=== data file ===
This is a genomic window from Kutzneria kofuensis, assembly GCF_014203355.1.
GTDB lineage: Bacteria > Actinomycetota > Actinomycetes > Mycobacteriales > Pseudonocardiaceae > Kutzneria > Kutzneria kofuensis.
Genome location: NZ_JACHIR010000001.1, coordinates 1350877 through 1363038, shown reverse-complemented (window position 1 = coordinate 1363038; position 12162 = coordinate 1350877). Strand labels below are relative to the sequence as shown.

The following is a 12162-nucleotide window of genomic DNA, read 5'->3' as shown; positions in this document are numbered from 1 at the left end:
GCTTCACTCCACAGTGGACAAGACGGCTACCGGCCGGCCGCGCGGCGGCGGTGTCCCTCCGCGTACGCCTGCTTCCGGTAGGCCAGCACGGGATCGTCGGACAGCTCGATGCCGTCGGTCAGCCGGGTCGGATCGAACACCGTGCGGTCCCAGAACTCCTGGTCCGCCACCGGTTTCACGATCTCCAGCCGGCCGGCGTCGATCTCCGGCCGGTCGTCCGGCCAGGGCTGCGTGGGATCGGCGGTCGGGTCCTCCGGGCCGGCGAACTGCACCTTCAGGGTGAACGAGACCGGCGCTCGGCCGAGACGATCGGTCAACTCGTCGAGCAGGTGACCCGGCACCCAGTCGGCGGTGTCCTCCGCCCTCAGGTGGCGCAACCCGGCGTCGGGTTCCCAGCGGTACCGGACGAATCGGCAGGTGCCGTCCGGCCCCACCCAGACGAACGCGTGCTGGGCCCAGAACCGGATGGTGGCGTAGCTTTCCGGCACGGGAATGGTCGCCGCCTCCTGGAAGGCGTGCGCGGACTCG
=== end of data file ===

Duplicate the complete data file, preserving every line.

This is a genomic window from Kutzneria kofuensis, assembly GCF_014203355.1.
GTDB lineage: Bacteria > Actinomycetota > Actinomycetes > Mycobacteriales > Pseudonocardiaceae > Kutzneria > Kutzneria kofuensis.
Genome location: NZ_JACHIR010000001.1, coordinates 1350877 through 1363038, shown reverse-complemented (window position 1 = coordinate 1363038; position 12162 = coordinate 1350877). Strand labels below are relative to the sequence as shown.

The following is a 12162-nucleotide window of genomic DNA, read 5'->3' as shown; positions in this document are numbered from 1 at the left end:
GCTTCACTCCACAGTGGACAAGACGGCTACCGGCCGGCCGCGCGGCGGCGGTGTCCCTCCGCGTACGCCTGCTTCCGGTAGGCCAGCACGGGATCGTCGGACAGCTCGATGCCGTCGGTCAGCCGGGTCGGATCGAACACCGTGCGGTCCCAGAACTCCTGGTCCGCCACCGGTTTCACGATCTCCAGCCGGCCGGCGTCGATCTCCGGCCGGTCGTCCGGCCAGGGCTGCGTGGGATCGGCGGTCGGGTCCTCCGGGCCGGCGAACTGCACCTTCAGGGTGAACGAGACCGGCGCTCGGCCGAGACGATCGGTCAACTCGTCGAGCAGGTGACCCGGCACCCAGTCGGCGGTGTCCTCCGCCCTCAGGTGGCGCAACCCGGCGTCGGGTTCCCAGCGGTACCGGACGAATCGGCAGGTGCCGTCCGGCCCCACCCAGACGAACGCGTGCTGGGCCCAGAACCGGATGGTGGCGTAGCTTTCCGGCACGGGAATGGTCGCCGCCTCCTGGAAGGCGTGCGCGGACTCG